Tuesday, December 27, 2011
Santa definitely made it to our house this Christmas, and thank goodness my son was on the jolly old man's "nice" list. On Christmas morning, most of the items on the Christmas list were under the tree, with a few exceptions. Santa had taken a bite out of one of the candy cane sugar cookies left on a plate for him on a table next to the sofa. The stockings were filled with odds and ends, and the tree was still standing (after having fallen twice, breaking some of my most favorite ornaments!). So all in all, Christmas was a success for a certain seven-year-old.
But it was a success for many more reasons that my son is still too young to fully appreciate. He, and my husband and I, got to spend five days together with my parents and my younger sister. My parents are in their 70s now, and thankfully still in good health. But as I get older, they get older. Over the years, as I have matured, I have understood more than ever the blessings of family and have appreciated them so much more than I did when I was younger. I have made it a priority to spend as much time with them and to share as many milestones with them as possible—especially since my son was born.
We all couldn't wait for my family to arrive. I had rushed around for weeks, stressing out, getting everything ready. I was still preparing just a few hours before they arrived. But when they walked in the door, I finally sat down, and felt a sense of calm. My husband took several days off from work, and my son was off from school, so we had the chance to spend some real quality time together.
Like many families celebrating the holidays, ours involved a lot of food, special treats, and traditions. We started off celebrating my sister's birthday. She loves the singer Lady Gaga, so I had fun cupcakes made for her by a friend of mine who owns a bakery. Take a look. They were a huge hit.
Every Christmas we also have a tradition of going out for a family dinner to celebrate several occasions: my sister's birthday (December 22), my parents anniversary (December 26) and my birthday (January 11). When my son was born, we added his birthday to the list (December 2). I also cooked special Christmas Eve and Christmas Day dinners, and made our family Trifle for dessert. My mother is Scottish, and so is the recipe for Trifle.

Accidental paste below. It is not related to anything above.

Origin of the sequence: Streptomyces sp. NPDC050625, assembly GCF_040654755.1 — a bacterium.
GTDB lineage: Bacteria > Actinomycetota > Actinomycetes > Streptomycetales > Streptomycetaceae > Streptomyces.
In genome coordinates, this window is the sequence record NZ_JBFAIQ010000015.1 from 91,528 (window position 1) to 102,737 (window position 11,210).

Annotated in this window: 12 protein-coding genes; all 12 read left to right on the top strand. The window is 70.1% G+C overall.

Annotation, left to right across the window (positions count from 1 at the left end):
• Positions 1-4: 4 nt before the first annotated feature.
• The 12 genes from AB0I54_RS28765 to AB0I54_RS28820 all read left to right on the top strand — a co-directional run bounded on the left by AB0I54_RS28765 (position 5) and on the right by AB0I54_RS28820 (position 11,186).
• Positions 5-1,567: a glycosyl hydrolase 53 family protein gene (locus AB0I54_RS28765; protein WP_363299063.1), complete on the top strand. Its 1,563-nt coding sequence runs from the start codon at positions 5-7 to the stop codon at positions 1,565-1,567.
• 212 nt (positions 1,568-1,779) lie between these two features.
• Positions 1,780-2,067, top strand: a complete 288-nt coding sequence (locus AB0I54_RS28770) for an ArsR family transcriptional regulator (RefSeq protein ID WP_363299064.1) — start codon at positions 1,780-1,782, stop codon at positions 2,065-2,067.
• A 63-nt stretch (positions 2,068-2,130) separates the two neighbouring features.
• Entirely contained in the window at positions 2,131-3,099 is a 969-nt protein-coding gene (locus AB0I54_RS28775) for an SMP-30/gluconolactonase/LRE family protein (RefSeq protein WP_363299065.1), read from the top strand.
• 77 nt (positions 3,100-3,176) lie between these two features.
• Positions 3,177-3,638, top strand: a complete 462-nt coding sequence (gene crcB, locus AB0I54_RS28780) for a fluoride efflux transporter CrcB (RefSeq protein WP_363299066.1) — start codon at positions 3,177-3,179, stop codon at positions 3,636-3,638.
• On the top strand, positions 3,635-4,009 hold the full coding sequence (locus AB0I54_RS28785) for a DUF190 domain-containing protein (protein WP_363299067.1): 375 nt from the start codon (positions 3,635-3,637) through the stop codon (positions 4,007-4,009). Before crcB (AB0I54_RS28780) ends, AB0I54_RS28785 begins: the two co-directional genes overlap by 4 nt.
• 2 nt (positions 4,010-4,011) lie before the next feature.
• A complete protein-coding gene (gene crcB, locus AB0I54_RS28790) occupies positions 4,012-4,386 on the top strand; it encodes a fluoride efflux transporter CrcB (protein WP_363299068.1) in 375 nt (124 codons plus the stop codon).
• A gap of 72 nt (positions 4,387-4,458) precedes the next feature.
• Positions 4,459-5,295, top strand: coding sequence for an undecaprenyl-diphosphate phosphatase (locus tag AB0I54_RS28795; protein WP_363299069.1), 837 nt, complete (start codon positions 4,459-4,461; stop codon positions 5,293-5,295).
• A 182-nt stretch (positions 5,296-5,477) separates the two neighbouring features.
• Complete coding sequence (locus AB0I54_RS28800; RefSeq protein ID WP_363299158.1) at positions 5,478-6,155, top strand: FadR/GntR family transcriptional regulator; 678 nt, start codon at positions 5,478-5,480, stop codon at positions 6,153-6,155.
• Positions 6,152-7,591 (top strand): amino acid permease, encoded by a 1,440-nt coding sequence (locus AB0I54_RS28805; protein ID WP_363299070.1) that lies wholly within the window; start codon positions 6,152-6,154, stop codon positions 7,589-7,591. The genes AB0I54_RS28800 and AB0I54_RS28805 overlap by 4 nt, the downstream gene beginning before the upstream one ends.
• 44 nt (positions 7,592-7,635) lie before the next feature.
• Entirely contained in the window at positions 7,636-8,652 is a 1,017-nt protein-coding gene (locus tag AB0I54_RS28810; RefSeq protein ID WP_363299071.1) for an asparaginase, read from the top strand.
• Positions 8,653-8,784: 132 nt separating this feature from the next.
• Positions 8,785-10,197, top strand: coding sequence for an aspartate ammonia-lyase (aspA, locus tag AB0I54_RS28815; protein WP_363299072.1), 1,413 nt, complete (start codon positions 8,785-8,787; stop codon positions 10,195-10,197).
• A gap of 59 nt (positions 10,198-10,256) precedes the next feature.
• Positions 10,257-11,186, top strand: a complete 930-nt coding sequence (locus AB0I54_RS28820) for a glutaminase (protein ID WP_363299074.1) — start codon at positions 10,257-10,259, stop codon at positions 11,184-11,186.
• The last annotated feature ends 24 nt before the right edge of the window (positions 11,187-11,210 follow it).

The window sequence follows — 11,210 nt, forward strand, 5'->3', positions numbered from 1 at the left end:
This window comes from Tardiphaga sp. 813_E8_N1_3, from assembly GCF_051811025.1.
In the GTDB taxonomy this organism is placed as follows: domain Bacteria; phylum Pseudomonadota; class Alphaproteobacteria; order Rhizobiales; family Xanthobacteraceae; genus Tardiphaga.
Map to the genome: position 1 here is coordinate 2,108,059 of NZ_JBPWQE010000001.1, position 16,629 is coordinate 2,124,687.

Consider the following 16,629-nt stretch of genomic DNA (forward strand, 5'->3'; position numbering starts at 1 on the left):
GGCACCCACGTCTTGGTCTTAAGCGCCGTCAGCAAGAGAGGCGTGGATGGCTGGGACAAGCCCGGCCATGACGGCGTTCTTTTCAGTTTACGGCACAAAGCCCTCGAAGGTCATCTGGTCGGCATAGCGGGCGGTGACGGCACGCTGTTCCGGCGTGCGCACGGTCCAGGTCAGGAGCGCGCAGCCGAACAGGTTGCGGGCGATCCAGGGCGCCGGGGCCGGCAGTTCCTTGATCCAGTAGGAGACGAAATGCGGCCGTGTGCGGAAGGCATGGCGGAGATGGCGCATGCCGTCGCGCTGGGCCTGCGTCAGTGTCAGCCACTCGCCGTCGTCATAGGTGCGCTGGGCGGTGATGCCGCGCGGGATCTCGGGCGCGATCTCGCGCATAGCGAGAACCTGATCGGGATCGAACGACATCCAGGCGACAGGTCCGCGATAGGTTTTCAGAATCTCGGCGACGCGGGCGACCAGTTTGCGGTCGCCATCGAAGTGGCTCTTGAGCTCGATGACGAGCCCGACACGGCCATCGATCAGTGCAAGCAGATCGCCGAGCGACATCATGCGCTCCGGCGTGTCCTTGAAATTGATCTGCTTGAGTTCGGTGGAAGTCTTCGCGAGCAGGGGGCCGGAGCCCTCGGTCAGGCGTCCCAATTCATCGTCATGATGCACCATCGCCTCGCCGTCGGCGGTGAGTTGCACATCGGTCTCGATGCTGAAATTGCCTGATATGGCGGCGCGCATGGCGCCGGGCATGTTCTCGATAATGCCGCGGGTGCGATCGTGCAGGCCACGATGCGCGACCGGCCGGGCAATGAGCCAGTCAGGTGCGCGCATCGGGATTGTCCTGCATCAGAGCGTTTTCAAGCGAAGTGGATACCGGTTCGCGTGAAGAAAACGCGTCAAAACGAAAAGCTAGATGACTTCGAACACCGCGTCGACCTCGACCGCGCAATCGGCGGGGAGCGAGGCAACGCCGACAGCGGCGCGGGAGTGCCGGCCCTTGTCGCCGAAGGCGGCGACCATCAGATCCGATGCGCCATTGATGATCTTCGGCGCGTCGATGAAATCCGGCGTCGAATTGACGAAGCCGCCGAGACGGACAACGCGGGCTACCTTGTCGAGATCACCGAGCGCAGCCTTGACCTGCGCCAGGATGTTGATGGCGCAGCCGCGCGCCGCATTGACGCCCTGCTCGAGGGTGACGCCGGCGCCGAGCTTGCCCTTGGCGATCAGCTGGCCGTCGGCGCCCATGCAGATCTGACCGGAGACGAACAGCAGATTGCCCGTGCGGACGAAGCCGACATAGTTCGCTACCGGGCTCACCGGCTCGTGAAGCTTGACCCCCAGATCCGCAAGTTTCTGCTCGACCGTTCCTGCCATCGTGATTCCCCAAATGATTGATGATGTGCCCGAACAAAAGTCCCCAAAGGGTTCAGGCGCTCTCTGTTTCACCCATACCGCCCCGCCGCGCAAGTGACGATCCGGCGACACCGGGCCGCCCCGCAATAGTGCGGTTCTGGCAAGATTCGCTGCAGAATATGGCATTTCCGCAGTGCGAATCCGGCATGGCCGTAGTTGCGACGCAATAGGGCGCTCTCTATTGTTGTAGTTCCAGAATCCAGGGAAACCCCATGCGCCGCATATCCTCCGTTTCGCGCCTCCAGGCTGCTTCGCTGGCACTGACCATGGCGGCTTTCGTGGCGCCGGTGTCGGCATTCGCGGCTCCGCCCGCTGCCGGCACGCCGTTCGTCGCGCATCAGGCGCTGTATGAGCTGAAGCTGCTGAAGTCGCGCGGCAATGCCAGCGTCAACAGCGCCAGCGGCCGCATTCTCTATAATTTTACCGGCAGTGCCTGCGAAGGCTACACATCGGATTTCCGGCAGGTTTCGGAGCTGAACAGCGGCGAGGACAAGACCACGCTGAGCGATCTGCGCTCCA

This Christmas we started a new tradition of dining on china passed down from my husband's great, great grandmother. He told us stories of eating holiday meals on the china at his grandmother's house when he was a small boy. It was an emotional day for him because he inherited the china from his parents, both of whom passed away recently.
As one day turned into the next, and I could finally see the back of my refrigerator, I realized the visit was coming to a close. On the last afternoon, as my son sat on the sofa next to my father— a seven-year-old teaching a 76-year-old how to play Super Mario Brothers Wii—I saw pure joy on both of their faces. I looked at them and I knew that this Christmas had been a huge success.
It didn't matter that I hadn't baked a gazillion cookies. It was okay that Santa didn't bring everything on the list. (My son never complained.) What mattered was that we were spending time together, that my son was getting the chance to enjoy his grandparents, and that we were making memories. In that moment, all the stress of the season just melted away. And I wished that I could freeze that moment in time. I hope that one day my son will talk about this holiday with fond memories, and that he will remember not only the gifts that he received, but also the funny, joyful and memorable experiences with his family.
May the New Year bring all good things to you and your families.